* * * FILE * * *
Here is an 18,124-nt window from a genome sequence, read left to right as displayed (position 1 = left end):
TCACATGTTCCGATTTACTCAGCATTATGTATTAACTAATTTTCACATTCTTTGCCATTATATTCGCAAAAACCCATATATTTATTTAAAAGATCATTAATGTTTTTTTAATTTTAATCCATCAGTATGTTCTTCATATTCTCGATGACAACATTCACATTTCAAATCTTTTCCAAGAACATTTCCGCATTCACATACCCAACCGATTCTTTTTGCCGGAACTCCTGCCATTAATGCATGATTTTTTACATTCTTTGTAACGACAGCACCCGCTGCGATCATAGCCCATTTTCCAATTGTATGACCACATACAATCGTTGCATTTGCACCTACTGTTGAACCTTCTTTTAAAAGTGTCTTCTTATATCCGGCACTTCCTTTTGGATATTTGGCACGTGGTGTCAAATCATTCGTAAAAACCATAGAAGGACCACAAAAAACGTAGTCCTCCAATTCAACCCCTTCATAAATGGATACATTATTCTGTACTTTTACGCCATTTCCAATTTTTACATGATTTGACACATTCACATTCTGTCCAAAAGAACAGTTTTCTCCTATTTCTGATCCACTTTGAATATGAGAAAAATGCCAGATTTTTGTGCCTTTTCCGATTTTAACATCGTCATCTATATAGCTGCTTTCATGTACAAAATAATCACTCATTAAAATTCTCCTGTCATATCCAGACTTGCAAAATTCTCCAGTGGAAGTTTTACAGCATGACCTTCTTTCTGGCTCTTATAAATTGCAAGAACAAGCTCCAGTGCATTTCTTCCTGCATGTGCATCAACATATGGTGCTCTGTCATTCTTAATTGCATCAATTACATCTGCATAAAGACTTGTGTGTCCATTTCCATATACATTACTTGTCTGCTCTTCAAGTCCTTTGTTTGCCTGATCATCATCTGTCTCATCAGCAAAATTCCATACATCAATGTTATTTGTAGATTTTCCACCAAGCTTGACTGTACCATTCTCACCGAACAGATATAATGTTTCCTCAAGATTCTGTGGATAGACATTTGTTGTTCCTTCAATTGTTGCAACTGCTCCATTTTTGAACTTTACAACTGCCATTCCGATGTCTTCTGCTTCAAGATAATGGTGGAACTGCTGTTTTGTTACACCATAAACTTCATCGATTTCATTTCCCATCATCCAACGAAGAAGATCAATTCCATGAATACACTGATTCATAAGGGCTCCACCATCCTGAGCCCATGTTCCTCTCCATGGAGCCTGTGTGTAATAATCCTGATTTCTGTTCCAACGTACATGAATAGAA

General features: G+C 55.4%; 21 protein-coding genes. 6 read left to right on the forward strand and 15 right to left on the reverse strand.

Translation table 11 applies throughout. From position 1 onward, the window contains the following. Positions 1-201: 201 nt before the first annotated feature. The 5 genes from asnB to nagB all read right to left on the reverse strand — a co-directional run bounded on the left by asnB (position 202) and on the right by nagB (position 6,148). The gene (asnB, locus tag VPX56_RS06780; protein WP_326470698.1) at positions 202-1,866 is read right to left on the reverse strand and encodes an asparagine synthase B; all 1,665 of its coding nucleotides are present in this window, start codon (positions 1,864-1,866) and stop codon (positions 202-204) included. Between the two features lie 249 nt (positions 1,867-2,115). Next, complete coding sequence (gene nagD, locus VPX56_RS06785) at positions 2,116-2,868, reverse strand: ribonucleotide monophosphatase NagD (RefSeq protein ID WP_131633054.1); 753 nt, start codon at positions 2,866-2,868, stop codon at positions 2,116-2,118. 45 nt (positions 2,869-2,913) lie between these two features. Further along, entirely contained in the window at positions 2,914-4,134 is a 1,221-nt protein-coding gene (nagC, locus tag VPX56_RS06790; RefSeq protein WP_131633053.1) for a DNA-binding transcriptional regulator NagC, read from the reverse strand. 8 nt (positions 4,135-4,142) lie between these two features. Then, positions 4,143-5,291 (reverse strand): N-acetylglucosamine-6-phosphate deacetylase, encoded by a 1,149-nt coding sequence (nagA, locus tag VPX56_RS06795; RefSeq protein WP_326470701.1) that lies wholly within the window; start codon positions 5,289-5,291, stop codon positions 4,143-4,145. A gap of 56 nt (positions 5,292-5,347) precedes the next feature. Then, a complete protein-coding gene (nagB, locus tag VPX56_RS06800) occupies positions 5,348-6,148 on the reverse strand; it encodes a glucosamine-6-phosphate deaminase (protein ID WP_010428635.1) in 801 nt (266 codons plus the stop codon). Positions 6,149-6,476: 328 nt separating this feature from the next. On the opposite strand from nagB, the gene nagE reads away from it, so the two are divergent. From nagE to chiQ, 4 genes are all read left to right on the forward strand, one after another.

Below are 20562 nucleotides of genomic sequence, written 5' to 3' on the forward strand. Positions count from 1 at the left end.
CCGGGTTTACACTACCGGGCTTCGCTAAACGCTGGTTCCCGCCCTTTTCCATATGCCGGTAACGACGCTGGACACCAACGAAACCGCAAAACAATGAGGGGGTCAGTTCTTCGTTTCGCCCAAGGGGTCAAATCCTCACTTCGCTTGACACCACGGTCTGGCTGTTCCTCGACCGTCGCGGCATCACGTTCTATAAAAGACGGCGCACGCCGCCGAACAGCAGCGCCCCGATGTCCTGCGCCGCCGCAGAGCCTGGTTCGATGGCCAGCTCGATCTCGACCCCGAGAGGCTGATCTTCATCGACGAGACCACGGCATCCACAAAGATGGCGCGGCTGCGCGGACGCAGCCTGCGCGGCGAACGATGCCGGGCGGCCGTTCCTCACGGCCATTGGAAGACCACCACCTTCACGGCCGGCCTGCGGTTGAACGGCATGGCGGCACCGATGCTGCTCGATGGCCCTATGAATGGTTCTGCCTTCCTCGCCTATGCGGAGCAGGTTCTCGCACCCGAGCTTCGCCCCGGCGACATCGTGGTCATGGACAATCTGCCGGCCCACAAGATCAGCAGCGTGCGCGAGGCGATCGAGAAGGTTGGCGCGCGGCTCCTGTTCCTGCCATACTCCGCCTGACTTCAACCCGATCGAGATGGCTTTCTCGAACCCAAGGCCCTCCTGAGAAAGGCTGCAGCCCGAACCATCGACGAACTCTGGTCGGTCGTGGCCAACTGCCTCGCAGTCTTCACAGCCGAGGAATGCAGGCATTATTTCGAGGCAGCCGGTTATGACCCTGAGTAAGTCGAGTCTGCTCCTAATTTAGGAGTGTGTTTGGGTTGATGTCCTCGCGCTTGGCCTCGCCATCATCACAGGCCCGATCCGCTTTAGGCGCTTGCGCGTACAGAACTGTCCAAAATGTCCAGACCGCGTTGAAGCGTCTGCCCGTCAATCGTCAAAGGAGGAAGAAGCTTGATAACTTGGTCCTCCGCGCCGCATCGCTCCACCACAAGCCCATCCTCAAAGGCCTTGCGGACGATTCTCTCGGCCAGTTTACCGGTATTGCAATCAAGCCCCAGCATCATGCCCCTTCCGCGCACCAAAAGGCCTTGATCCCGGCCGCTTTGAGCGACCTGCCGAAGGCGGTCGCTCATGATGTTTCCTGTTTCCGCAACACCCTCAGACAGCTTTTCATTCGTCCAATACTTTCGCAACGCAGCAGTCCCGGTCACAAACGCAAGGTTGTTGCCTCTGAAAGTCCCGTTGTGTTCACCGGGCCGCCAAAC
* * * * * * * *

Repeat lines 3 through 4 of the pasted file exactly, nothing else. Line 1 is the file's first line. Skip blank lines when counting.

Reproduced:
General features: G+C 55.4%; 21 protein-coding genes. 6 read left to right on the forward strand and 15 right to left on the reverse strand.

Translation table 11 applies throughout. From position 1 onward, the window contains the following. Positions 1-201: 201 nt before the first annotated feature. The 5 genes from asnB to nagB all read right to left on the reverse strand — a co-directional run bounded on the left by asnB (position 202) and on the right by nagB (position 6,148). The gene (asnB, locus tag VPX56_RS06780; protein WP_326470698.1) at positions 202-1,866 is read right to left on the reverse strand and encodes an asparagine synthase B; all 1,665 of its coding nucleotides are present in this window, start codon (positions 1,864-1,866) and stop codon (positions 202-204) included. Between the two features lie 249 nt (positions 1,867-2,115). Next, complete coding sequence (gene nagD, locus VPX56_RS06785) at positions 2,116-2,868, reverse strand: ribonucleotide monophosphatase NagD (RefSeq protein ID WP_131633054.1); 753 nt, start codon at positions 2,866-2,868, stop codon at positions 2,116-2,118. 45 nt (positions 2,869-2,913) lie between these two features. Further along, entirely contained in the window at positions 2,914-4,134 is a 1,221-nt protein-coding gene (nagC, locus tag VPX56_RS06790; RefSeq protein WP_131633053.1) for a DNA-binding transcriptional regulator NagC, read from the reverse strand. 8 nt (positions 4,135-4,142) lie between these two features. Then, positions 4,143-5,291 (reverse strand): N-acetylglucosamine-6-phosphate deacetylase, encoded by a 1,149-nt coding sequence (nagA, locus tag VPX56_RS06795; RefSeq protein WP_326470701.1) that lies wholly within the window; start codon positions 5,289-5,291, stop codon positions 4,143-4,145. A gap of 56 nt (positions 5,292-5,347) precedes the next feature. Then, a complete protein-coding gene (nagB, locus tag VPX56_RS06800) occupies positions 5,348-6,148 on the reverse strand; it encodes a glucosamine-6-phosphate deaminase (protein ID WP_010428635.1) in 801 nt (266 codons plus the stop codon). Positions 6,149-6,476: 328 nt separating this feature from the next. On the opposite strand from nagB, the gene nagE reads away from it, so the two are divergent. From nagE to chiQ, 4 genes are all read left to right on the forward strand, one after another.